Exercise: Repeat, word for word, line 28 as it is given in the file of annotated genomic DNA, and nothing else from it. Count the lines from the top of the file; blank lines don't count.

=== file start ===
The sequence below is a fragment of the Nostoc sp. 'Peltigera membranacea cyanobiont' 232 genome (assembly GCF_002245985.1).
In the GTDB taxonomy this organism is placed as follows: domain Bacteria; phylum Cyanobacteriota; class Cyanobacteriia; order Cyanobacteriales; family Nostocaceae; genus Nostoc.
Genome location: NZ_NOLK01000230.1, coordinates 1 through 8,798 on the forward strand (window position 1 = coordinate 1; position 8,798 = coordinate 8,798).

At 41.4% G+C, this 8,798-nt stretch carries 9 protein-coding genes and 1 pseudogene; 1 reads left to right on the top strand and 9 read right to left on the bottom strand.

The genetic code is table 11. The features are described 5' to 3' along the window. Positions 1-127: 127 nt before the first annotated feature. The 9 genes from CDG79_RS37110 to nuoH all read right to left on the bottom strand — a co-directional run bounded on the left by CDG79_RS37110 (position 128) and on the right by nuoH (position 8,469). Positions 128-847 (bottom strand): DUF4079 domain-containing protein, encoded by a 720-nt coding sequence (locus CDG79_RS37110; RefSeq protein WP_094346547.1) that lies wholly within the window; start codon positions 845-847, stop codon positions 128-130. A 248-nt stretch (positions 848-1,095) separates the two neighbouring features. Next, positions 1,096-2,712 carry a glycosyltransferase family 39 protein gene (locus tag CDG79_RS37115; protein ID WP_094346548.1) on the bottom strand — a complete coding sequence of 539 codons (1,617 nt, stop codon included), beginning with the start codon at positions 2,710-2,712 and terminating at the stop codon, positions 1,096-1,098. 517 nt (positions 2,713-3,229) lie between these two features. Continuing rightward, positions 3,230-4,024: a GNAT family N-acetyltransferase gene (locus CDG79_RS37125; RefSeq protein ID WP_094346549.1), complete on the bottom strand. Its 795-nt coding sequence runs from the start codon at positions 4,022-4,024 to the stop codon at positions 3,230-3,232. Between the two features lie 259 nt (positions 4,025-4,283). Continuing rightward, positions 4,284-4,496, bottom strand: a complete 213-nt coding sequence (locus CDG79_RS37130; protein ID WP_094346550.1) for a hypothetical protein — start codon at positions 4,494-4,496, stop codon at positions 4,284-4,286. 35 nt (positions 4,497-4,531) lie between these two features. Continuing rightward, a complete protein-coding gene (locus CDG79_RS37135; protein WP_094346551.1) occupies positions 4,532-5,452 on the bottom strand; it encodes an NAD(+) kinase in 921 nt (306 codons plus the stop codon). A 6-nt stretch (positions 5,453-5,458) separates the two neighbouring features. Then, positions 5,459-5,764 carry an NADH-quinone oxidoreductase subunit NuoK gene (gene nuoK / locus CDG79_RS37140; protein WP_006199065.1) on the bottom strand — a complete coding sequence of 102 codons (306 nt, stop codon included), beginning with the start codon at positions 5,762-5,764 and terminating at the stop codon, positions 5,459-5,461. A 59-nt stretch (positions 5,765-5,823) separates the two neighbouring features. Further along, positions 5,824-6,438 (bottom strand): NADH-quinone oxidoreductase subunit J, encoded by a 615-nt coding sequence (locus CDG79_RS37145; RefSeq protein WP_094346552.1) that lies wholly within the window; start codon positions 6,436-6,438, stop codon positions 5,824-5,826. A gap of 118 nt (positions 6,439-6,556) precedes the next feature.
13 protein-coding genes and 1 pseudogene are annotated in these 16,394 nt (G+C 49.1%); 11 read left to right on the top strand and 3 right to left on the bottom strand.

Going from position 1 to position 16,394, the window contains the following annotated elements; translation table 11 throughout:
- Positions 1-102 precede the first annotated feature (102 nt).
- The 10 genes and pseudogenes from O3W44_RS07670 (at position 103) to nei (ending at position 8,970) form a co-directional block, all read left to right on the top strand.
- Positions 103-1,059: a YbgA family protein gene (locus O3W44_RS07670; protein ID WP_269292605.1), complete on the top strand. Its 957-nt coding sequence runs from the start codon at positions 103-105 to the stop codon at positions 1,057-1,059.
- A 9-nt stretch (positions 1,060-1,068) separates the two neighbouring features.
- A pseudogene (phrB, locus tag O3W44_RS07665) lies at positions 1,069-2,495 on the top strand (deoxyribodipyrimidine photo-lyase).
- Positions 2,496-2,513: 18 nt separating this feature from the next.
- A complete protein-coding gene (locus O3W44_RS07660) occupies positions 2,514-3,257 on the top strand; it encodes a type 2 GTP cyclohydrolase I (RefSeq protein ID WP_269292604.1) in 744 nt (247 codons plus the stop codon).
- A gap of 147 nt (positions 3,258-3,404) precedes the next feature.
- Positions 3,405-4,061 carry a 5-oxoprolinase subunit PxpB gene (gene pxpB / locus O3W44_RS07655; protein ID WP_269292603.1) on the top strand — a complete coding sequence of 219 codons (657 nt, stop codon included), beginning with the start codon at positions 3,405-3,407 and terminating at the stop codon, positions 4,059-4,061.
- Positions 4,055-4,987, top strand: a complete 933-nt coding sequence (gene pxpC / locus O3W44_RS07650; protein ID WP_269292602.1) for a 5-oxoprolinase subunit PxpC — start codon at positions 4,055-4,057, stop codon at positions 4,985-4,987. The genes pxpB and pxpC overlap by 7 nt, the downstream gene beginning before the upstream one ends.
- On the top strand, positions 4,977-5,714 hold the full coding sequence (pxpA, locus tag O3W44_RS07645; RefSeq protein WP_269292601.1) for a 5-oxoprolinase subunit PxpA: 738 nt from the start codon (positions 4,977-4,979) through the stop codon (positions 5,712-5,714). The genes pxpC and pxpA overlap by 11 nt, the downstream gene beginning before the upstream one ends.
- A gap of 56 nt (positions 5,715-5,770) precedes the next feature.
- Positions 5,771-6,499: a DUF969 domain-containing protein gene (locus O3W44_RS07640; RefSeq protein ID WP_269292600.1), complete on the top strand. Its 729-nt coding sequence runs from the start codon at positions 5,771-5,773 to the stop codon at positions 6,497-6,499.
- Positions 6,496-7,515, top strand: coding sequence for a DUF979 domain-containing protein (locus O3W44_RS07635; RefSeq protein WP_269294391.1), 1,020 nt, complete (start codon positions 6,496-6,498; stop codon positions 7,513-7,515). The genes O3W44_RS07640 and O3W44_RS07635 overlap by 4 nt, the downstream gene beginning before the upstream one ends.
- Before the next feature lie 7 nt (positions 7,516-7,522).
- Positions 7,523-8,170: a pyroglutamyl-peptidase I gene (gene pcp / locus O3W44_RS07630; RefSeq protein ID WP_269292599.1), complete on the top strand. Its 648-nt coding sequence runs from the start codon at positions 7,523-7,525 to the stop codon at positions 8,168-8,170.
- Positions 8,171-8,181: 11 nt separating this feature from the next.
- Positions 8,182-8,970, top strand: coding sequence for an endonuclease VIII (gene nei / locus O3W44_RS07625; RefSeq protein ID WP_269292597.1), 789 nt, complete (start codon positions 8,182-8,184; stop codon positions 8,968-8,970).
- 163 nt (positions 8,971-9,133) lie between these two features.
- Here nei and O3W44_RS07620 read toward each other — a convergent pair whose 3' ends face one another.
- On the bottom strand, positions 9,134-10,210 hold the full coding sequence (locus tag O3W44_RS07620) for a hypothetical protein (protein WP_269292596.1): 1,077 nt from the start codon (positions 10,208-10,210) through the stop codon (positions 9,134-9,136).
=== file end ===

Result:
- On the bottom strand, positions 9,134-10,210 hold the full coding sequence (locus tag O3W44_RS07620) for a hypothetical protein (protein WP_269292596.1): 1,077 nt from the start codon (positions 10,208-10,210) through the stop codon (positions 9,134-9,136).